Supreme Court Upholds, But Limits, The Doctrine Of Patent Assignor Estoppel

June 29, 2021

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Decided June 29, 2021

Minerva Surgical Inc. v. Hologic Inc., No. 20-440

Today, the Supreme Court upheld the doctrine of assignor estoppel in patent cases, concluding in a 5-4 decision that a patent assignor cannot, with certain exceptions, subsequently challenge the patent’s validity.

Csaba Truckai co-invented the NovaSure system, a medical device that uses radiofrequency energy to perform endometrial ablations. In 1998, Truckai and his four co-inventors filed a patent application covering the NovaSure system and later assigned their interest in the patent application and any future continuing applications to Truckai’s company, Novacept. Truckai sold Novacept to Cytyc Corporation in 2004, and Hologic acquired Cytyc in 2007.

In 2008, Truckai founded Minerva and developed a new device that uses thermal energy, rather than radiofrequency energy, to perform endometrial ablations. In 2015, Hologic sued Minerva, alleging that Minerva’s device infringed one of its NovaSure patents. The district court held that the doctrine of assignor estoppel barred Minerva from challenging the patent’s validity. The Federal Circuit affirmed in relevant part, declining to abrogate the doctrine, which federal courts have applied since 1880.

May a defendant in a patent infringement action who assigned the patent, or is in privity with an assignor of the patent, have a defense of invalidity heard on the merits?

Court’s Holding:
Sometimes. The doctrine of assignor estoppel survives, although it applies only when the invalidity defense conflicts with an explicit or implicit representation the assignor made in assigning her patent rights. Absent that kind of inconsistency, a defendant in a patent infringement action who assigned the patent may have a defense of invalidity heard on the merits.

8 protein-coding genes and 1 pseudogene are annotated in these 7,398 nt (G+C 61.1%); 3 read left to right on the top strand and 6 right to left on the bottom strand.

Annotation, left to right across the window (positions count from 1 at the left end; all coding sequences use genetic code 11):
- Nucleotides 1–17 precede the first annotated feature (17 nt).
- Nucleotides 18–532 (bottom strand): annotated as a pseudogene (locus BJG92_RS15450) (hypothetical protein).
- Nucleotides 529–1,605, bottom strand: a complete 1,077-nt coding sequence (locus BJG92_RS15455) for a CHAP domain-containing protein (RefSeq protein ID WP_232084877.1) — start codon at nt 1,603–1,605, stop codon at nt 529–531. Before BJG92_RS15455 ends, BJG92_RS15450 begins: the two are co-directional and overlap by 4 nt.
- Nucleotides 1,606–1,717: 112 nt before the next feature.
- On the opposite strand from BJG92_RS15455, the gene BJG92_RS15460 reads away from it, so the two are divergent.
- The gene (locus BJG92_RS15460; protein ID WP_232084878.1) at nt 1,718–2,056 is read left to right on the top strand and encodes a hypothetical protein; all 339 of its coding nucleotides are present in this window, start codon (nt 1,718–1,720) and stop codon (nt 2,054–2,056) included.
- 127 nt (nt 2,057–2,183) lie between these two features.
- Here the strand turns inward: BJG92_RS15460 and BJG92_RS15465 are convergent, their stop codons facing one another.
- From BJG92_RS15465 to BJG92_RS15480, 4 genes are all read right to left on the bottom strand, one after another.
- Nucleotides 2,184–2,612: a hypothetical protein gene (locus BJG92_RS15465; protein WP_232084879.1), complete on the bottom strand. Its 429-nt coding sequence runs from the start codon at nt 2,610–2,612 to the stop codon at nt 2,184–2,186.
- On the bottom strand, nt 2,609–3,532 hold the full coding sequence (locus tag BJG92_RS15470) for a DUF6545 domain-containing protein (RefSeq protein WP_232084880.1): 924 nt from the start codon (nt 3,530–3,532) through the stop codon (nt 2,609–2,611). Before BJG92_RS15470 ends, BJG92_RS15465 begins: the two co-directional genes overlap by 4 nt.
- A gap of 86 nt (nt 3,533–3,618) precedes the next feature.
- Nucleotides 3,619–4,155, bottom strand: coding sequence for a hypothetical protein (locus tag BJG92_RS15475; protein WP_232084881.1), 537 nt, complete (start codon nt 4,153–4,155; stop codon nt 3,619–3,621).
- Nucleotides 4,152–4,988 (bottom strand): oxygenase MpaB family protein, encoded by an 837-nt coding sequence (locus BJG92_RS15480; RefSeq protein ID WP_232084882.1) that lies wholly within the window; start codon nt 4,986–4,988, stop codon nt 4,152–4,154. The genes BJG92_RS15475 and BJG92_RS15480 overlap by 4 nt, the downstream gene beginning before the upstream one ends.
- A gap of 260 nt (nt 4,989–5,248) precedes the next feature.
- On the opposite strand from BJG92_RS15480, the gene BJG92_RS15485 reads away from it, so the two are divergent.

What It Means:

  • This decision marks the first time that the Supreme Court has directly considered the viability of the assignor estoppel doctrine (the Supreme Court implicitly approved of the doctrine in 1924), and it largely secures the interests of assignees who have relied on the unanimous consensus of federal courts upholding this longstanding doctrine.
  • However, the Court indicated that the doctrine may have been applied too broadly in the past, and that assignors should be estopped from contesting validity only when they have made a representation regarding validity as part of the assignment.
  • The Court provided three examples of when an assignor has an invalidity defense: (1) when an employee assigns to her employer patent rights to future inventions before she can possibly make a warranty of validity as to specific patent claims, (2) when a later legal development renders irrelevant the assignor’s warranty of validity at the time of assignment, and (3) when the patent claims change after assignment and render irrelevant the assignor’s validity warranty.
  • The Court reasoned that assignor estoppel furthers patent policy goals: The doctrine gives assignees confidence in the value of what they have purchased by preventing assignors (who are “especially likely infringers because of their knowledge of the relevant technology”) from raising invalidity defenses. The Court explained that this confidence will raise the price of patent assignments and in turn may encourage invention.

The Court’s opinion is available here.

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